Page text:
would have enjoyed it all three of you. 

Our baggage is already aboard and the hour 
draws nigh. I must go. I shall write you again 
from Nanaimo. 



Good-bye again, my love. Keep a strong 
heart and speedily will fly the hours that bring 
me back to thee. Love to mother and father. 

Ever your affectionate husband 


To Mrs. Muir 


10 A.M., August 4th, 1880 

We are still lying alongside the wharf at Vic 
toria. It seems a leak was discovered in one of 
the watertanks that had to be mended, and the 
result was that we could not get off on the 
seven o clock tide last night. 

Victoria seems a dry, dignified, half-idle 
town, supported in great part by government 
fees. Every erect, or more than erect, back- 
leaning, man has an office, and carries himself 
with that peculiar aplomb that all the Hail 
Britannia people are so noted for. The wharf 
and harbor stir is very mild. The steamer 
Princess Louise lies alongside ours, getting 
ready for the trip to New Westminster on [the] 
Eraser River. The Hudson s Bay Company s 
steamer Otter, a queer old tubby craft, left for 
the North last night. A few sloops, plungers, 
and boats are crawling about the harbor or ly- 



ing at anchor, doing or dreaming a business no 
body knows. Yonder comes an Indian canoe 
with its one unique sail calling up memories, 
many, of my last winter s rambles among the 
icebergs. The water is ruffled with a slight 
breeze, scarce enough for small white-caps. 
Though clearer than the waters of most har 
bors, it is not without the ordinary drift of old 
bottles, straw, and defunct domestic animals. 
How rotten the piles of the wharf are, and how 
they smell, even in this cool climate! 

They are taking hundreds of barrels of mo 
lasses aboard for what purpose? To delight 
the Alaska younglings with lasses bread and 
smear their happy chubby cheeks, or to make 
cookies and gingerbread? No, whiskey, Indian 
whiskey! It will be bought by Indians, nine 
tenths of it and more; they will give their hard- 
earned money for it, and their hard-caught furs,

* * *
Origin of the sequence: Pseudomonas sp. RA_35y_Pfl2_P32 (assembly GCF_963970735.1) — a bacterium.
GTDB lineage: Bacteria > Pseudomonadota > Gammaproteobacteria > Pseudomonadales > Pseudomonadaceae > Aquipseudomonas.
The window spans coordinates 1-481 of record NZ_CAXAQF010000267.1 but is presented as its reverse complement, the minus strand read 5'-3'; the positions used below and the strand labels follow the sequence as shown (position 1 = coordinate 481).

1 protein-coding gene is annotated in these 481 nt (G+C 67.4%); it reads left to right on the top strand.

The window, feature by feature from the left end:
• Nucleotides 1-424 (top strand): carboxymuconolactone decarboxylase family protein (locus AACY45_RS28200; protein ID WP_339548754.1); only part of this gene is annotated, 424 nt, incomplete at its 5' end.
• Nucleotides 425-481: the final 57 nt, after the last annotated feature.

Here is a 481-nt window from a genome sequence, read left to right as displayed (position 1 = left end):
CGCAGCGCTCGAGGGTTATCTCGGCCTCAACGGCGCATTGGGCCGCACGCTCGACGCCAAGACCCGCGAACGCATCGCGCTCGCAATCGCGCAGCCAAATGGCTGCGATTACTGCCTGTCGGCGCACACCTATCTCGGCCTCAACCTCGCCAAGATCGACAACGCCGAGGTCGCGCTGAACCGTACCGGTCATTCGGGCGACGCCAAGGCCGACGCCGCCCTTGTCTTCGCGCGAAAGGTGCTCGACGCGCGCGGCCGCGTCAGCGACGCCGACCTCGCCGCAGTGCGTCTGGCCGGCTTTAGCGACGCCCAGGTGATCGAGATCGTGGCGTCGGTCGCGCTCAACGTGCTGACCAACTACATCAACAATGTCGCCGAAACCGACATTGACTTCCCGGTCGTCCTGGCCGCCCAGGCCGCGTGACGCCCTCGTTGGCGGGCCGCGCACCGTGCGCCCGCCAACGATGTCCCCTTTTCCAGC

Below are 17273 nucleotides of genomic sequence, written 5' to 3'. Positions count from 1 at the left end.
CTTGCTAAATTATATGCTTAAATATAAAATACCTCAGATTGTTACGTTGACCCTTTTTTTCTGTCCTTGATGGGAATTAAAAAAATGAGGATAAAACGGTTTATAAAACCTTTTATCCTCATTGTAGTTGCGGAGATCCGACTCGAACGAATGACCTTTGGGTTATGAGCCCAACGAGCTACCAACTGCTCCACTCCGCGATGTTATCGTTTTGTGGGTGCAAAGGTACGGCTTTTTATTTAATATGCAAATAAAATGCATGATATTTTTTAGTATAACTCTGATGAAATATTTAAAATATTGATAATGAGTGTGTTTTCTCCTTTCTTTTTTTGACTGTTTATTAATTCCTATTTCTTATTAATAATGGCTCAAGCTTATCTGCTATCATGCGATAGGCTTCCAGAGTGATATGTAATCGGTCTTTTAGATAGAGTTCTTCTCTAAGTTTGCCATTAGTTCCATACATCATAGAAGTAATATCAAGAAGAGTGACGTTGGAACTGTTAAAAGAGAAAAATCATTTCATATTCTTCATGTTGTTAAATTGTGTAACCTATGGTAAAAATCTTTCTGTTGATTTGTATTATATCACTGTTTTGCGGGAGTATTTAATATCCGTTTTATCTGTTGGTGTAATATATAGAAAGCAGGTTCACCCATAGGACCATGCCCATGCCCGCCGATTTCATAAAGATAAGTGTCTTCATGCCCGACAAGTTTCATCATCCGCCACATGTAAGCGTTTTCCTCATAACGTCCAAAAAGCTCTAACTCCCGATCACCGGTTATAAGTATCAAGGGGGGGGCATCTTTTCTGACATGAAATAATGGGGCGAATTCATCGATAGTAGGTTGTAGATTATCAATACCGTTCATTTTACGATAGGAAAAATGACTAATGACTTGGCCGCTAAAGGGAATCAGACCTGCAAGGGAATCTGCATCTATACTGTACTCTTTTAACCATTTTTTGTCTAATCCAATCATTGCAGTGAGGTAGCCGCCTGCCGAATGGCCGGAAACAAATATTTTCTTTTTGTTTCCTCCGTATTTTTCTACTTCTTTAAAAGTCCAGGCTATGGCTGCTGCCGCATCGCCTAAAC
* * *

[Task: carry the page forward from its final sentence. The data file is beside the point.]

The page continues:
and take it far away along many a glacial 
channel and inlet, and make it into crazing 
poison. Onions, too, many a ton, are coming 
aboard to boil and fry and raise a watery cry. 

Alone on the wharf, I see a lone stranger 
dressed in shabby black. He has a kind of un 
nerved, drooping look, his shoulders coming 
together and his toes and his knees and the 
two ends of his vertebral column, something 
like a withering leaf in hot sunshine. Poor 


fellow, he looks at our ship as if he wanted to go 
again to the mines to try his luck. And here 
come two Indian women and a little girl trot 
ting after them. They seem as if they were 
coming aboard, but turn aside at the edge of 
the wharf and descend rickety stairs to their 
canoe, tied to a pile beneath the wharf. Now 
they reappear with change of toilet, and the 
little girl is carrying a bundle, something to eat 
or sell or sit on. 

Yonder comes a typical John Bull, grand in 
size and style, carmine in countenance, abdom 
inous and showing a fine tight curve from chin 
to knee, when seen in profile, yet benevolent 
withal and reliable, confidence-begetting. And 
here just landed opposite our ship is a pile of 
hundreds of bears skins, black and brown, from 
Alaska, brought here by the Otter, a few deer 
skins too, and wildcat and wolverine. The 
Hudson s Bay Company men are about them, 
showing their ownership. 

Ten minutes to twelve o clock 
"Let go that line there," etc., tells that we